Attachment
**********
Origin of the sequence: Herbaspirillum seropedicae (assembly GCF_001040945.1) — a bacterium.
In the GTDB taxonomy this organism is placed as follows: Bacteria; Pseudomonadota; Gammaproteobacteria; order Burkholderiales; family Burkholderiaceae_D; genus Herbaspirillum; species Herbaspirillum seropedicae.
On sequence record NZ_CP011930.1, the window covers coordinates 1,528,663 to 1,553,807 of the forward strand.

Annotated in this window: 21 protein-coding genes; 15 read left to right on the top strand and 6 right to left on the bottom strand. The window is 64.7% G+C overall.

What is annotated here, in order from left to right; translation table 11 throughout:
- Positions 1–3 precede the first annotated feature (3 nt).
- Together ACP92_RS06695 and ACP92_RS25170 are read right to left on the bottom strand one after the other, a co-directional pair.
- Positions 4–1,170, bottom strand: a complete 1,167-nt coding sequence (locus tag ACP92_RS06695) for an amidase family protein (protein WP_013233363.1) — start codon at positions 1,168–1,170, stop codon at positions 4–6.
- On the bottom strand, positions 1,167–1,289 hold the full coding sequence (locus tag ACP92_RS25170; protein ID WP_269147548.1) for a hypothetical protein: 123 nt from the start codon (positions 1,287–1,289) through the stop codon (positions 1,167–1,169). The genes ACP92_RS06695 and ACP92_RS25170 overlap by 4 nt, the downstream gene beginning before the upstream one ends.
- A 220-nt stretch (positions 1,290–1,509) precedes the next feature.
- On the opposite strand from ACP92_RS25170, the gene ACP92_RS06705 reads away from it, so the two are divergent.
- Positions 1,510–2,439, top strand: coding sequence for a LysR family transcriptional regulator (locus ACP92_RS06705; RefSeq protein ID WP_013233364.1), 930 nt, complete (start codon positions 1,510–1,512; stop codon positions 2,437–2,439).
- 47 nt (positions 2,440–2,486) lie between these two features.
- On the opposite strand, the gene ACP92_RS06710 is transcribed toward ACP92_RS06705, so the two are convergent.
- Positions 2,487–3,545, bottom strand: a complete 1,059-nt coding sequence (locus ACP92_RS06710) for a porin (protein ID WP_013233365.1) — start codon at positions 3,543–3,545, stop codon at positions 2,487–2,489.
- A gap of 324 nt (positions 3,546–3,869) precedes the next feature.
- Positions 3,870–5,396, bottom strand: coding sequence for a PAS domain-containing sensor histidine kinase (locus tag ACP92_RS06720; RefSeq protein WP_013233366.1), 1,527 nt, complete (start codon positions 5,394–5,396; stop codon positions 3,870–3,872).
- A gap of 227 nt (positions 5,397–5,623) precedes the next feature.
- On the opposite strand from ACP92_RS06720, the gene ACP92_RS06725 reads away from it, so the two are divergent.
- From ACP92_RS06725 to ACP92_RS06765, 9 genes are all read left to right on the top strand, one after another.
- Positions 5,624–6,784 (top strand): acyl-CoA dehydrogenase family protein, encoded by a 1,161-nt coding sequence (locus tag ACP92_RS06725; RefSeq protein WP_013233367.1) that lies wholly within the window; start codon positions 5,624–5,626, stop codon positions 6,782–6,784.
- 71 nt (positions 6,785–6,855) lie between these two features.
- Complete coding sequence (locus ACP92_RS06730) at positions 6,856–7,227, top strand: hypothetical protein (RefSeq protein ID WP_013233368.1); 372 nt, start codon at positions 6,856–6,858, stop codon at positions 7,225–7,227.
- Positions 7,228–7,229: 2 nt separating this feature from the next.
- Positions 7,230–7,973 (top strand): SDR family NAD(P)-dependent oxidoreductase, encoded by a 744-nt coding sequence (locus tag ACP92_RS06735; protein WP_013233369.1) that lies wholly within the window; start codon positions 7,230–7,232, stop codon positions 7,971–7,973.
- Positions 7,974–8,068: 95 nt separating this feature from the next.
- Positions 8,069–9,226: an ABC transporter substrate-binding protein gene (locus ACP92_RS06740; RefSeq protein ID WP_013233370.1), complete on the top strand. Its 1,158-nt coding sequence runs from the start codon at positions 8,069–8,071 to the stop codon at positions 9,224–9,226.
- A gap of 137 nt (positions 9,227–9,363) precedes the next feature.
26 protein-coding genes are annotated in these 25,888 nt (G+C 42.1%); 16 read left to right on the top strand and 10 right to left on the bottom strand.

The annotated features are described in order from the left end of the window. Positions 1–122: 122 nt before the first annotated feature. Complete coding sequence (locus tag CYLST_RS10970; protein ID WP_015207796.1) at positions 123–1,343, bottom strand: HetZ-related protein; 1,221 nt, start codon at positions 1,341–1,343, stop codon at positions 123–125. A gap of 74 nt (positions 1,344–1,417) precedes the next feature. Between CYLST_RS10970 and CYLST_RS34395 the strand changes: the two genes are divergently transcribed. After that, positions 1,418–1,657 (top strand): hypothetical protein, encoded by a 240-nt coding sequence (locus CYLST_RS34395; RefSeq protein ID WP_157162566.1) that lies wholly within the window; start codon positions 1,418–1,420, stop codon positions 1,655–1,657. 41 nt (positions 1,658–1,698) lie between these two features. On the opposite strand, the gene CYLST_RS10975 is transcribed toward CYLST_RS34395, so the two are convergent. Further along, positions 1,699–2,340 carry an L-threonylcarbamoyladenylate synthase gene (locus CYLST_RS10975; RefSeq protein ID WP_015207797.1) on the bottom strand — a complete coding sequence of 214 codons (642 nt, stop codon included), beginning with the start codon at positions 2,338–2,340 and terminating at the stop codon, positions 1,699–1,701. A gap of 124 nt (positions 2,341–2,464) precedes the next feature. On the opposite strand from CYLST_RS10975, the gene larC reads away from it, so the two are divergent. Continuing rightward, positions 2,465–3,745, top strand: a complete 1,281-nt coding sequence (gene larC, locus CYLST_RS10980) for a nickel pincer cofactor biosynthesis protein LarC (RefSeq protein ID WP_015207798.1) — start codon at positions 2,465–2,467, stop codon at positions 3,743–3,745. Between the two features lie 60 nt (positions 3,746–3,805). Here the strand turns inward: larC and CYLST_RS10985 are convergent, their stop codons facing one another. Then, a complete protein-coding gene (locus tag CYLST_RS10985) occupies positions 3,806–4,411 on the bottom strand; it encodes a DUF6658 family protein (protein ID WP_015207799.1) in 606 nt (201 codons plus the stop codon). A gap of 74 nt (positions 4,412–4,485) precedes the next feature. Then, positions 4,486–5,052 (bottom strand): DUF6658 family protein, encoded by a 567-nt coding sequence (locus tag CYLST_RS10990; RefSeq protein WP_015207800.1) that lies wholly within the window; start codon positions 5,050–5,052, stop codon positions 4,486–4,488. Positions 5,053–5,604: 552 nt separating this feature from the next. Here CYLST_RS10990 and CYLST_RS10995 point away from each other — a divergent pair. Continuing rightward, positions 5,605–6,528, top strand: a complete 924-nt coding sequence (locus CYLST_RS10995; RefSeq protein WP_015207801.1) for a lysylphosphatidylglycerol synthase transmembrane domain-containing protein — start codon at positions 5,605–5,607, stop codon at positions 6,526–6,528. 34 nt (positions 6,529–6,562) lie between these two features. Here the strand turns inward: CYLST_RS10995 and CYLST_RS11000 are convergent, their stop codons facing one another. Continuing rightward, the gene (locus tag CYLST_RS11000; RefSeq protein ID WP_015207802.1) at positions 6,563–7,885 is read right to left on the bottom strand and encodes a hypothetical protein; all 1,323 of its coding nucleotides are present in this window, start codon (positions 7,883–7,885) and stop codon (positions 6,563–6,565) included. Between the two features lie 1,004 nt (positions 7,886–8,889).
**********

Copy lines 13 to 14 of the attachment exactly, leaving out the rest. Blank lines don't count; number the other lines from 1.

- 47 nt (positions 2,440–2,486) lie between these two features.
- On the opposite strand, the gene ACP92_RS06710 is transcribed toward ACP92_RS06705, so the two are convergent.